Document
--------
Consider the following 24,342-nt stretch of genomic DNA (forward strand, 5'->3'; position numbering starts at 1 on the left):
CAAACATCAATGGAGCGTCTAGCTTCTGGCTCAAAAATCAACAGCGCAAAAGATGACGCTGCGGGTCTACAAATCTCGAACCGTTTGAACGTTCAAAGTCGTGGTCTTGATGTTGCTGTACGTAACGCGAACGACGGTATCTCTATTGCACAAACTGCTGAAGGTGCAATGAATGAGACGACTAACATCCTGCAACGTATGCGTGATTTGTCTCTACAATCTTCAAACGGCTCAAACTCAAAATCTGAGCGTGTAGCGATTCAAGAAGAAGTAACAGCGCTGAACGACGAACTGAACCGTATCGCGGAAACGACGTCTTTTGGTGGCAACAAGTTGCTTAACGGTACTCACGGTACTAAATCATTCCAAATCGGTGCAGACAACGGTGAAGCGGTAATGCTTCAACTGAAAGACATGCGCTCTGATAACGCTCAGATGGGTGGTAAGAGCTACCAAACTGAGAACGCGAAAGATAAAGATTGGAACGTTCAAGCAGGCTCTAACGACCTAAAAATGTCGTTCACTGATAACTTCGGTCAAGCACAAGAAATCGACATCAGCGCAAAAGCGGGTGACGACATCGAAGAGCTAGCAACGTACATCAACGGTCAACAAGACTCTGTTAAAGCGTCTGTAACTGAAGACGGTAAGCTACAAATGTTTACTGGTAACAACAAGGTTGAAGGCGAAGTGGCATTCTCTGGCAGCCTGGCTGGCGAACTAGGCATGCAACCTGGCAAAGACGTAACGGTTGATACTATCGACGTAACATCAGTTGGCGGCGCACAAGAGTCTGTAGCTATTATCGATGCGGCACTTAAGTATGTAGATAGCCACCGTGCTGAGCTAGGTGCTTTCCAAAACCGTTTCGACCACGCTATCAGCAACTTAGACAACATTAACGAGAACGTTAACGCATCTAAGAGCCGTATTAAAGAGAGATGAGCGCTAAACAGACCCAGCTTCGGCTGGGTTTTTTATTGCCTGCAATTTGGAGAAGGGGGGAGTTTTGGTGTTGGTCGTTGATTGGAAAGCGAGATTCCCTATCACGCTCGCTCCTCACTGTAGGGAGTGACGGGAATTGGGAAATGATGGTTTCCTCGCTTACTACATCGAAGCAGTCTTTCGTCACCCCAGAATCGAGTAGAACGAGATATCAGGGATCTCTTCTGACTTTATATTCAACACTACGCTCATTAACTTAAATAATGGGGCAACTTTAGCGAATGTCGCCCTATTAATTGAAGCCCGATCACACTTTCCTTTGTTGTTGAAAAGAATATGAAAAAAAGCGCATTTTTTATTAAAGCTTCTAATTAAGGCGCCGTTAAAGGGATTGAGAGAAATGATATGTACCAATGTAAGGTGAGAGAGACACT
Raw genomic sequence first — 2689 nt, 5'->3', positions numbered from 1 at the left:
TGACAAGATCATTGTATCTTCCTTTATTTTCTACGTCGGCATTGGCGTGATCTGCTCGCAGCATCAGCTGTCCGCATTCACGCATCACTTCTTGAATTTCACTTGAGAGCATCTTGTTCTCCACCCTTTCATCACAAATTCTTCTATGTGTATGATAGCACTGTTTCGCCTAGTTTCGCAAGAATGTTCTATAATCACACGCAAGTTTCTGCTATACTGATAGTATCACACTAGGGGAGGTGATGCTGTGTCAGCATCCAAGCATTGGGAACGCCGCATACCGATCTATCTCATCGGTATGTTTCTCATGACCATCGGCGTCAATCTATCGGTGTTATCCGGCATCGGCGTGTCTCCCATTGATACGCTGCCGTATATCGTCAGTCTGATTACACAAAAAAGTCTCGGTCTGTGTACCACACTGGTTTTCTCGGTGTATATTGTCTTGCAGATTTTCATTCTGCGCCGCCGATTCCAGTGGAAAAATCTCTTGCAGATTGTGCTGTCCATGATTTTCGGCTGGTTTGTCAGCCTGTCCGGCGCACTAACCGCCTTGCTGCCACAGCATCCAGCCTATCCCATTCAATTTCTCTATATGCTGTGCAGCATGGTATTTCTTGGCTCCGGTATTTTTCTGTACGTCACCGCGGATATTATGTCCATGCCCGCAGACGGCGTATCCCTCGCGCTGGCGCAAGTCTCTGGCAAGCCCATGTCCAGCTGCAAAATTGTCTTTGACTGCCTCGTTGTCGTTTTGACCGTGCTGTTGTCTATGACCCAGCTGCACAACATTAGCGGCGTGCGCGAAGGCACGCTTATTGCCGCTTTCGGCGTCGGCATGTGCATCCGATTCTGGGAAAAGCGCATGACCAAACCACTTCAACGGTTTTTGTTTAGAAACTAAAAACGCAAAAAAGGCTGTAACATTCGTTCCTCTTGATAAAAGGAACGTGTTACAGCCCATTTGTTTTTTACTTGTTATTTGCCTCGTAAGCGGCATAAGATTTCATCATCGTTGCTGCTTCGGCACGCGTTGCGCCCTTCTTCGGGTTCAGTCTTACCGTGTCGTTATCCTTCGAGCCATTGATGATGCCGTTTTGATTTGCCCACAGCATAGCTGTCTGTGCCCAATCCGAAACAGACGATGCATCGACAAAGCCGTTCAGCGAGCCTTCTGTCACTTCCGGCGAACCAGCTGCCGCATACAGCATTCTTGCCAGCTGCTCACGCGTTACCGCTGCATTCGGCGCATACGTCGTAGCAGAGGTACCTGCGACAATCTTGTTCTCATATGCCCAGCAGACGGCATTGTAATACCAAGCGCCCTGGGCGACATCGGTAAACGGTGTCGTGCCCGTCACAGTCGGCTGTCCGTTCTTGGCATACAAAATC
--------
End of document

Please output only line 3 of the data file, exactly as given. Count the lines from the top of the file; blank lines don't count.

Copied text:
Raw genomic sequence first — 2689 nt, 5'->3', positions numbered from 1 at the left: